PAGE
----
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Immunotherapy treatment for early-stage triple-negative breast cancer is enjoying a boom period, though there are still unanswered questions, particularly around the optimal chemotherapy backbone and patient selection.
Immunotherapy treatment for early-stage triple-negative breast cancer (TNBC) is enjoying a boom period, Hope S. Rugo, MD, FASCO, told her audience at the 39th Annual Miami Breast Cancer Conference®. There are still unanswered questions, particularly around the optimal chemotherapy backbone and patient selection, but the value of these regimens is undeniable.
“We’ve made a lot of progress in TNBC. It’s an incredibly exciting time,” said Rugo, professor of medicine and director of breast oncology and clinical trials education at the University of California, San Francisco Helen Diller Family Comprehensive Cancer Center. She is the 2020 Giants of Cancer Care® award winner for education and delivered the Giants of Cancer Care® Lecture during the conference.
“Even the NCCN [National Comprehensive Cancer Network] recommends neoadjuvant therapy for all but the smallest tumors—T1C and up—because we can alter outcomes for patients who have the highest risk subset of breast cancer,” she added. “pCR [pathologic complete response] is associated with a markedly improved outcome, but we’re learning more how to look at this in a little more detail…Neoadjuvant therapy allows individualization of response and gives us the opportunity to study more ways to improve outcome.”
Although there are some exceptions, Rugo said that TNBC tends to be heterogeneous, highly proliferative, and generally responsive to chemotherapy. Other important factors including immune activation, tumor infiltrating lymphocytes, and PD-L1 expression. TNBC is associated with a high risk for recurrence and poor median survival following a diagnosis of metastases. It is also associated with a high mutation rate compared with other breast cancers, making it particularly important for investigators to optimize therapies, Rugo said.
Immunotherapy/chemotherapy combinations, first used in the metastatic setting, have made their way into the neoadjuvant treatment setting for those with TNBC. Investigators believe these combinations can extend long-term survival when used prior to resection. “I think that the direction of neoadjuvant therapy now is to replace our adjuvant trials with neoadjuvant trials, and power them to look both at pCR and event-free survival [EFS],” she said.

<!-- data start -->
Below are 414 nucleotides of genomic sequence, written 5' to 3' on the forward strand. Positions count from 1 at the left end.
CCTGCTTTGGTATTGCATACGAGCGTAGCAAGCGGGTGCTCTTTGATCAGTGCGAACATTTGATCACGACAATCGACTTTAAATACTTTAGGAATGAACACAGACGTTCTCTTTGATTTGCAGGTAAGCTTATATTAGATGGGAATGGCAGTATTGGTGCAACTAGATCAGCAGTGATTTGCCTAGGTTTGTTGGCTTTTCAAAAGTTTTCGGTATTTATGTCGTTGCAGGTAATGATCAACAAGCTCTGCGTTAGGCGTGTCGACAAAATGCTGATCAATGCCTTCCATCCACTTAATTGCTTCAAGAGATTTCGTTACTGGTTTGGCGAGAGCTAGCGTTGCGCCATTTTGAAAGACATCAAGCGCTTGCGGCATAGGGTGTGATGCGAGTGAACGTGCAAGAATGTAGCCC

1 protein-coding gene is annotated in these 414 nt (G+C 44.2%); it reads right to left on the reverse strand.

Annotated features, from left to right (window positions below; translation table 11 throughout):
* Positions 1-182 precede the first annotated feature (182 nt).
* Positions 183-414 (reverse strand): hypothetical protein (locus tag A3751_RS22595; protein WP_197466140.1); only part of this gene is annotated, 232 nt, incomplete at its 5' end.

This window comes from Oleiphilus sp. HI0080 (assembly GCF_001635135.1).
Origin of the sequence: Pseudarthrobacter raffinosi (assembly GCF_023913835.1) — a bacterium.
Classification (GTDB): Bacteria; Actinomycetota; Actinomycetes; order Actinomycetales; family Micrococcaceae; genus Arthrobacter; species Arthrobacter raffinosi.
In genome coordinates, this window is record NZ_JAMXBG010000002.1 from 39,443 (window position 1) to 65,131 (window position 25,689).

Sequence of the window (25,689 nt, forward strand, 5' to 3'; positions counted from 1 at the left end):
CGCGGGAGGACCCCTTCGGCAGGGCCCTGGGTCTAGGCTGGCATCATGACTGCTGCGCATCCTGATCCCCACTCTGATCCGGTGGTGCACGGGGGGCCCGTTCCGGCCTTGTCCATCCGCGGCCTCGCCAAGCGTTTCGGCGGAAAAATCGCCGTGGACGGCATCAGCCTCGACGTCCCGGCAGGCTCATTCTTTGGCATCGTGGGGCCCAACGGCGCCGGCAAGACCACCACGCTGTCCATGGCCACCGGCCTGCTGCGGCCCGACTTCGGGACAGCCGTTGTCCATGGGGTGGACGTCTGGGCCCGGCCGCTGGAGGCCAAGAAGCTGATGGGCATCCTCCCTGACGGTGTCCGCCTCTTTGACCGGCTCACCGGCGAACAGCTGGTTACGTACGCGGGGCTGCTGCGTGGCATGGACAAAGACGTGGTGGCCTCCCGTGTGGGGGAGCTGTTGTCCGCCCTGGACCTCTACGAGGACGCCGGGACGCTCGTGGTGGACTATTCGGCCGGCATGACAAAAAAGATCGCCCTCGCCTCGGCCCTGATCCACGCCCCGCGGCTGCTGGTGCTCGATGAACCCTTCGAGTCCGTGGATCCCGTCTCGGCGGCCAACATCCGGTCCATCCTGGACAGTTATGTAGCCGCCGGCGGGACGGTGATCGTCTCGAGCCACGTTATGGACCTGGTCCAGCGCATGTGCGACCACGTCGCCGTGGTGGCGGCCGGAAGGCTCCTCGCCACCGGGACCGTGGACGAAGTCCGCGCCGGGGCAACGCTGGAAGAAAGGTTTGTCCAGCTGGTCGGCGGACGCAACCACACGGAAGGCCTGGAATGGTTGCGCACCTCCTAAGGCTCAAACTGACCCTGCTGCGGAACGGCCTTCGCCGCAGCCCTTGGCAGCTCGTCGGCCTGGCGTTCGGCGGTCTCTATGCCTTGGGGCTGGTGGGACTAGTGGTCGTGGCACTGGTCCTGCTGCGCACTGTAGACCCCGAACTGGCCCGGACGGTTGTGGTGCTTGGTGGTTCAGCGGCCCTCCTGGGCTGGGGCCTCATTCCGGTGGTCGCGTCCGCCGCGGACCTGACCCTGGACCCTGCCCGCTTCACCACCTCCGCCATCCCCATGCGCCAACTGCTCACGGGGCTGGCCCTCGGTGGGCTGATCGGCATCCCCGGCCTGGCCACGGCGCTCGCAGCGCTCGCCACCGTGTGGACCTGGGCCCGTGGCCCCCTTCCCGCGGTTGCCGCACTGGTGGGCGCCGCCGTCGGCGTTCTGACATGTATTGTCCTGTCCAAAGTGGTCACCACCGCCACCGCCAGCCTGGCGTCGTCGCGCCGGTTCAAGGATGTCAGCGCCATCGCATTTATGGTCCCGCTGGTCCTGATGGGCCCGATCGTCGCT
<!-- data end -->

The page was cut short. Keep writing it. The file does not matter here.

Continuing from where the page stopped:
Investigators explored that hypothesis in early-stage TNBC during the phase 3 KEYNOTE-522 (NCT03036488). In results published in February 2022, the estimated 36-month EFS was 84.5% (95% CI, 81.7%-86.9%) for patients assigned to neoadjuvant pembrolizumab (Keytruda) plus chemotherapy (n = 784) compared with 76.8% (95% CI, 72.2%-80.7%) for those assigned to placebo plus chemotherapy (n = 390).2
Investigators assigned patients to 200 mg pembrolizumab every 3 weeks or placebo. All participants received 4 cycles of carboplatin plus paclitaxel, followed by 4 cycles of doxorubicin or epirubicin plus cyclophosphamide. After surgery, adjuvant pembrolizumab was continued for 9 cycles or until disease recurrence or intolerable toxicity.
Previous results from the primary EFS analysis found that 15.7% of patients in the experimental arm experienced EFS events compared with 23.8% in the control arm (HR, 0.63; 95% CI, 0.48-0.82; P = .00031). At a median follow-up of 39.0 months, the pembrolizumab regimen resulted in a 37% reduction in the risk of EFS events vs the chemotherapy/placebo regimen (HR, 0.63; 95% CI, 0.48-0.82; P = .00031).3
The FDA approved pembrolizumab in 2021 based on results from KEYNOTE-522 trial, making pembrolizumab the first immunotherapy for this indication.
Investigators also evaluated this approach in the phase 3 IMpassion031 (NCT03197935) found that neoadjuvant atezolizumab (Tecentriq) and nab-paclitaxel (Abraxane) plus doxorubicin and cyclophosphamide significantly improved pCR in patients with stage II or stage III TNBC compared with placebo plus chemotherapy. The pCR rates were 57.6% vs 41.1%, respectively (P = .0044).4
Among the intention-to-treat population (N = 333), 165 patients were randomly assigned to receive intravenous atezolizumab at 840 mg every 2 weeks plus nab-paclitaxel at 125 mg/m² every week for 12 weeks followed by doxorubicin at 60 mg/m² and cyclophosphamide at 600 mg/m² every 2 weeks for 8 weeks. The remaining patients randomly were assigned to receive placebo plus the chemotherapy regimen. All patients then underwent surgery.